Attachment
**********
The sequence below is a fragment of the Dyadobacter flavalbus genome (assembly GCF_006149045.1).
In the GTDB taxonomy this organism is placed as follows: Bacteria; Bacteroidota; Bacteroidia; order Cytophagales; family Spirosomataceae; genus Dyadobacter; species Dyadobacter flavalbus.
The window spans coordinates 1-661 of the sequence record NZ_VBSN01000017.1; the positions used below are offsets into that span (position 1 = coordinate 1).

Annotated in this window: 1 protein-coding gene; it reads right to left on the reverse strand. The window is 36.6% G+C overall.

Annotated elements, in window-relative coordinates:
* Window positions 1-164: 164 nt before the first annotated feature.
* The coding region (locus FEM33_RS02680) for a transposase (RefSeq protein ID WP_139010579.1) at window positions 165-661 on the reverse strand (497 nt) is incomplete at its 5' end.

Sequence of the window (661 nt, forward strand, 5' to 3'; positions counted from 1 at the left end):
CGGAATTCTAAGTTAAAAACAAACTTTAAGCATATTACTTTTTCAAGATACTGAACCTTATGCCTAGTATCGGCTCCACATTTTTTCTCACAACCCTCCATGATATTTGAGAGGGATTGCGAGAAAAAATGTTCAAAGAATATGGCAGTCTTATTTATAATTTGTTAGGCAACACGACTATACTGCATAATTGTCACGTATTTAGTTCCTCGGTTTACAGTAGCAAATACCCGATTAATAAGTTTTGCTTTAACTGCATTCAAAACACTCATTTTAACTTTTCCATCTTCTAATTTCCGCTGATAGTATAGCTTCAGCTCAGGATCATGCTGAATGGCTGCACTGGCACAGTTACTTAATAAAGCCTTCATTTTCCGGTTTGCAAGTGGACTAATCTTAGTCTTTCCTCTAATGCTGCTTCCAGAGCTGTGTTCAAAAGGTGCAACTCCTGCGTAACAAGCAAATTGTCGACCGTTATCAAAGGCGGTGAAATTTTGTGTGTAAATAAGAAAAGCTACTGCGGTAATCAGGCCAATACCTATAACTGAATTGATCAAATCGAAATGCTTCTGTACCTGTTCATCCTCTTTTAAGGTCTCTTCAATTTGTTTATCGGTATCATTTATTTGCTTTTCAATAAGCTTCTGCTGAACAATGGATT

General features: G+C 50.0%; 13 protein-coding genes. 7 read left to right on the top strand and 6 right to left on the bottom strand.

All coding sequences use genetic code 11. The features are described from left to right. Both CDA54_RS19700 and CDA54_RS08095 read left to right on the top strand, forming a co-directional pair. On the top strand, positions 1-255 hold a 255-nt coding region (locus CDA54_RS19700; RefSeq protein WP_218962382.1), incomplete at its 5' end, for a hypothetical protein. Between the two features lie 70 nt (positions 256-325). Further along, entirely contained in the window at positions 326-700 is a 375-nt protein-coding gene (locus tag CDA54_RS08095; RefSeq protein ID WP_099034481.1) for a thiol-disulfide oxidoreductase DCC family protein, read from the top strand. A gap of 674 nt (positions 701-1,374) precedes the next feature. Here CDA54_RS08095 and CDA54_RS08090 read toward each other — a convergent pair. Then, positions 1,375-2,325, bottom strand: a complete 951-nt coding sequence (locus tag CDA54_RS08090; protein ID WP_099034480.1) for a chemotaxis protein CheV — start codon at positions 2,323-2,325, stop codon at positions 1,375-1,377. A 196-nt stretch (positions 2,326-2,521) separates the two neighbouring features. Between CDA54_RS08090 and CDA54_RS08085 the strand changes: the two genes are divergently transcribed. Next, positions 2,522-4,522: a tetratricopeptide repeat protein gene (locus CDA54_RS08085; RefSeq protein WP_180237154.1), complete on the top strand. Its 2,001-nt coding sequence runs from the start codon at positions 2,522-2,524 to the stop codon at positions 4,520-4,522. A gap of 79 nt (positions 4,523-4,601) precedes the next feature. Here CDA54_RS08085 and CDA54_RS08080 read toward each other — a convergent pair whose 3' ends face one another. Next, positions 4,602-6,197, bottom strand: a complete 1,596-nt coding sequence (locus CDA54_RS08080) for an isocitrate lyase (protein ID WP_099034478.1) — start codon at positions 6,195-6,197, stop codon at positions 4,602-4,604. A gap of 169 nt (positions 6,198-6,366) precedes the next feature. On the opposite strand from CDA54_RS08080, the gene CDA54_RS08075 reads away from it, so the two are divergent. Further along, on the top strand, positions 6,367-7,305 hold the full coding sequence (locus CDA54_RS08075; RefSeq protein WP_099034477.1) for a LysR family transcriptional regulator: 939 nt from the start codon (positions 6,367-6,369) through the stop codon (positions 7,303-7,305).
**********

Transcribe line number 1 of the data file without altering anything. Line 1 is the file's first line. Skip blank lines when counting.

The sequence below is a fragment of the Dyadobacter flavalbus genome (assembly GCF_006149045.1).